As historian John Fea commented, Falwell’s use of “Christian” to mean only those few conservative-evangelical universities that grew out of the fundamentalist movement seems stunted.

I certainly agree. When former Liberty President Pierre Guillermin bragged in 1982 that his evangelical school planned to become “the Notre Dame of the Christian world athletically and the Harvard of the Christian world academically,” it’s difficult not to wonder what all those Notre Dame Christians might have thought. For Guillermin, Falwell, and many other conservative-evangelical leaders, the use of “Christian” to denote only their own conservative-evangelical faith seems presumptuous indeed.

However, if we accept for the sake of argument Falwell’s definition of “Christian” universities as limited only to conservative-evangelical schools, his complaint makes a little more sense. As I noted in my recent book about the history of evangelical higher education, requiring faculty annually to sign a statement of faith really HAS been a hallmark of these schools, and GCU really has abandoned that requirement in its effort to attract more students and retain more faculty.

As GCU pointed out, they require faculty to sign a statement saying they “understand” the school’s mission, but that is a far cry from the “ironclad” attempts of fundamentalist schools to ensure all faculty members agreed with their schools’ religious beliefs without any mental reservation. In contrast to that strong fundamentalist tradition, GCU claims to be a “missional community” that welcomes “students, faculty and staff from all walks of life, some of whom may experience Christianity for the first time at the university.” Unlike the conservative-evangelical schools that grew out of the fundamentalist movement—and the many denominational schools that generally consider themselves part of the conservative-evangelical network—GCU does not require faculty to “commit to affirming and practicing the same faith.”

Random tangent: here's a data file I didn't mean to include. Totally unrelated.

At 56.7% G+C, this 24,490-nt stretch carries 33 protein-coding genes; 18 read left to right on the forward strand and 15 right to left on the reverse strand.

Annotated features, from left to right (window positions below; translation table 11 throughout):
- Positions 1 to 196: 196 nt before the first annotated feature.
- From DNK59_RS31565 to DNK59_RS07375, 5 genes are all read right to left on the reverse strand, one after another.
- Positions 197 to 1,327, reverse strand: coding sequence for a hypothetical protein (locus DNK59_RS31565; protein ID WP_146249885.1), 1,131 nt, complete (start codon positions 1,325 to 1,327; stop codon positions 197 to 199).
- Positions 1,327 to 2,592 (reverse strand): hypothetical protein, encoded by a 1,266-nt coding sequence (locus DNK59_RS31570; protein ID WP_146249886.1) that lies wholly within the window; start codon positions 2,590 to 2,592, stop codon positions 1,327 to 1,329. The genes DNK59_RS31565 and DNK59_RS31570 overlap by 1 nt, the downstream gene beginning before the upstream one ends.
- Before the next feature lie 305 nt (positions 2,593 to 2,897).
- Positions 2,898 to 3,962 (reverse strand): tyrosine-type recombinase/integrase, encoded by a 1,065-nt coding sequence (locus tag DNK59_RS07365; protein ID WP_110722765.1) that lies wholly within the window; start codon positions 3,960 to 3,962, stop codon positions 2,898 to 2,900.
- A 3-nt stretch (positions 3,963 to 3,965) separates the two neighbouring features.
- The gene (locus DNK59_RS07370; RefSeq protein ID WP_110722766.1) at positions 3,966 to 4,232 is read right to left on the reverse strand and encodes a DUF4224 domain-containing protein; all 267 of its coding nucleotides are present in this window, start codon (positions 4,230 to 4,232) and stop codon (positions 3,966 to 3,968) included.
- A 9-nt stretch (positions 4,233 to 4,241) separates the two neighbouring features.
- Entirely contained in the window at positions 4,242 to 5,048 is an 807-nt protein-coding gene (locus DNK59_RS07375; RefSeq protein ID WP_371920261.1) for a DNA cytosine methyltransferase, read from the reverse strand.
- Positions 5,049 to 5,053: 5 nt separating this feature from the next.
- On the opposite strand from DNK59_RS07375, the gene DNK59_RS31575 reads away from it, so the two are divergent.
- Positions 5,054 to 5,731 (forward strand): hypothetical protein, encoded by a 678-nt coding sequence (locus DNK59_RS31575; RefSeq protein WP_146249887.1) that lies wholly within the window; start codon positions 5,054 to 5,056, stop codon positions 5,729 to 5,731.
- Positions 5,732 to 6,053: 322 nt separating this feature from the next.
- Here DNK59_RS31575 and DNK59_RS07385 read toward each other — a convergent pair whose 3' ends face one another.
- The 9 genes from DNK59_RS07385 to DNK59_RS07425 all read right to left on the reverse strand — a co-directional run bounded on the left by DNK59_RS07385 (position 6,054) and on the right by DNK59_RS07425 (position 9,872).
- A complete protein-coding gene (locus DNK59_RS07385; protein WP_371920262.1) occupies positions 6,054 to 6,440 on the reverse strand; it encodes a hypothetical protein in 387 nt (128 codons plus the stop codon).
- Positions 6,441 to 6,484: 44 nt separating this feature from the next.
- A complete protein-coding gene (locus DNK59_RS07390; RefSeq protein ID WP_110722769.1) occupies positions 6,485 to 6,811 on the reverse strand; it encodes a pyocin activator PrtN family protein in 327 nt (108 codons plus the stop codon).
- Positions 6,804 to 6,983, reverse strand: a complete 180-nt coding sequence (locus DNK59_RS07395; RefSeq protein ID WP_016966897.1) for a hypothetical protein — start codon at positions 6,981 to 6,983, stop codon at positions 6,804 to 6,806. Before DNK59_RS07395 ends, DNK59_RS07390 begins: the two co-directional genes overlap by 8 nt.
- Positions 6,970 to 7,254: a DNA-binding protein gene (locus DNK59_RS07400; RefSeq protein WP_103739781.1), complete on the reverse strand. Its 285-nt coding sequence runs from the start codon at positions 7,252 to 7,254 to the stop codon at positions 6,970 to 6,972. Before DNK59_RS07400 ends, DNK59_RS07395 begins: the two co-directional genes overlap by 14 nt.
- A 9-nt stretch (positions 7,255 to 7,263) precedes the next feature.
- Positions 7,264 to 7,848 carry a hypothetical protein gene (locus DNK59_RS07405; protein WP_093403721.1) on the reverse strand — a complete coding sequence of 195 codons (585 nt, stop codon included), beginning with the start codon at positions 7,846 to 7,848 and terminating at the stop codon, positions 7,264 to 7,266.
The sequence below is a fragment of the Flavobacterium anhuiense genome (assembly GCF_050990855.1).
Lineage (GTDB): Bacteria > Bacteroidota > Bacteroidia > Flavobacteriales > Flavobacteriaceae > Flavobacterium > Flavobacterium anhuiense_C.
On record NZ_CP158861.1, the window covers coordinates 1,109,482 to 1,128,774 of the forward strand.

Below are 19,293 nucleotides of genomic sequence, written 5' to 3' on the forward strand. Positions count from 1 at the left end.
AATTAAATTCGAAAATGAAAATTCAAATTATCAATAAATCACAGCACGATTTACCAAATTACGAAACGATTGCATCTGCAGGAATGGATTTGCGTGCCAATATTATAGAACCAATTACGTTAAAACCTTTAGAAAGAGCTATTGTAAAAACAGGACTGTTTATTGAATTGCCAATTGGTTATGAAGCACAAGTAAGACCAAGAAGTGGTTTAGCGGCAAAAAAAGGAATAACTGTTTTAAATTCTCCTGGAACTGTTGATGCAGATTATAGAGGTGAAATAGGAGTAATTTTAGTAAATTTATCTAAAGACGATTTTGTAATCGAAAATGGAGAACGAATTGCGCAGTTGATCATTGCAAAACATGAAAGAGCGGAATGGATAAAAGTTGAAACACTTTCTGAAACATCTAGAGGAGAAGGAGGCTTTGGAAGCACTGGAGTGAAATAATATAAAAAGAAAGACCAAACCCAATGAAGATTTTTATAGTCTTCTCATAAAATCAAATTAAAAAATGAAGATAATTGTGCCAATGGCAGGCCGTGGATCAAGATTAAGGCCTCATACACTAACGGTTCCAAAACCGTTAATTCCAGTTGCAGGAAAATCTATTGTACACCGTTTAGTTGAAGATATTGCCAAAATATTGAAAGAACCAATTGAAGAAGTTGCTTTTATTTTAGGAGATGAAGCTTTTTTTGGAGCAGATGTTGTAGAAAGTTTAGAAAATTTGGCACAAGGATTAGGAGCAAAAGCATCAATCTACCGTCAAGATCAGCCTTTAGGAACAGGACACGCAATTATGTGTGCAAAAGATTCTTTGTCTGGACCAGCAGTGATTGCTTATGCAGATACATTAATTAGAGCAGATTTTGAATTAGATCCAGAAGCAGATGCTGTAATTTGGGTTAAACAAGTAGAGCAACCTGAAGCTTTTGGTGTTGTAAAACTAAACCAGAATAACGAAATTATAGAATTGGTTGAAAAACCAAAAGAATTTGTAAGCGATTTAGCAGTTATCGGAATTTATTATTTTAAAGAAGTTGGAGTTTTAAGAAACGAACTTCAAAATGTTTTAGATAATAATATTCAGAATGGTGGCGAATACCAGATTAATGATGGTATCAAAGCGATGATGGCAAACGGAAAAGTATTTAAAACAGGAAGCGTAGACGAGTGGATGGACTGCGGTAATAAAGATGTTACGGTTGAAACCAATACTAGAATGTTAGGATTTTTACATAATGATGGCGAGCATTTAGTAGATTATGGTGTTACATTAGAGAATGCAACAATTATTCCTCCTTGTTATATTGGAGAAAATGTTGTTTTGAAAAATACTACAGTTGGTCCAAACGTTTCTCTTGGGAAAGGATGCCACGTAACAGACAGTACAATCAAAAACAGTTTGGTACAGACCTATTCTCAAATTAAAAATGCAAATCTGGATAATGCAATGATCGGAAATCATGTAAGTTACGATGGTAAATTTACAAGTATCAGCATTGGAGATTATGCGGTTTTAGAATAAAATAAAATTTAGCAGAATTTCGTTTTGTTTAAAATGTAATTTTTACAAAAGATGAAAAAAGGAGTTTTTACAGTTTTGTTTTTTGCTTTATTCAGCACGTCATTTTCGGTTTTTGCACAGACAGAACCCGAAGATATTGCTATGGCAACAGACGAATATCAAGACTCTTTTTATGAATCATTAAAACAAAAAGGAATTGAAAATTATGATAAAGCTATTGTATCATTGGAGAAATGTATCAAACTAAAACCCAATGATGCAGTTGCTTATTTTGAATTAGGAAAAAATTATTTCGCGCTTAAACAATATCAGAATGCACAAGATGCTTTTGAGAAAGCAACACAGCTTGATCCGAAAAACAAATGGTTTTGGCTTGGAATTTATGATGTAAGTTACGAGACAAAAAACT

moreton

How did capitalism, Christianity, and college combine?

So when Falwell complains that GCU isn’t really following the same playbook, he’s not wrong.

But ditching the required faculty statement of faith is not the most shocking innovation GCU attempted. When its enrollment numbers plummeted at the start of this century, GCU adopted a for-profit business model. It became Grand Canyon Education, Incorporated and focused on in-demand majors such as nursing and education. These days, with for-profit schools under scrutiny, GCU has attempted to move back to non-profit status.

So here’s my question: If Falwell wanted to prove that his “Christian” school was the biggest, why didn’t he say that GCU shouldn’t be considered “Christian” because it was a for-profit business?

And here’s my hunch: Since at least the late 1800s, American cultural conservatives have assumed that capitalism is the best sort of social system. Many conservative Christians have argued that free-enterprise systems are somehow God’s preferred way of organizing an economy. In the twentieth century, a lot of the connections between capitalism and Christianity came from the shared opposition to communism.

9780393339048_FromBibleBelttoSunbelt_PB.indd

God = Capital

The tight connections between free-market principles and evangelical ones were usually simply taken for granted. To cite just one example, the president of Gordon College promised in 1967 that his school was a place in which

youth is encouraged to have faith in the historical validity and continuity of the principles of competitive free enterprise.

As historians Darren Dochuk and Bethany Moreton have explored, some schools such as Harding College and John Brown University raised the principle of “Christian free enterprise” to an all-encompassing mission.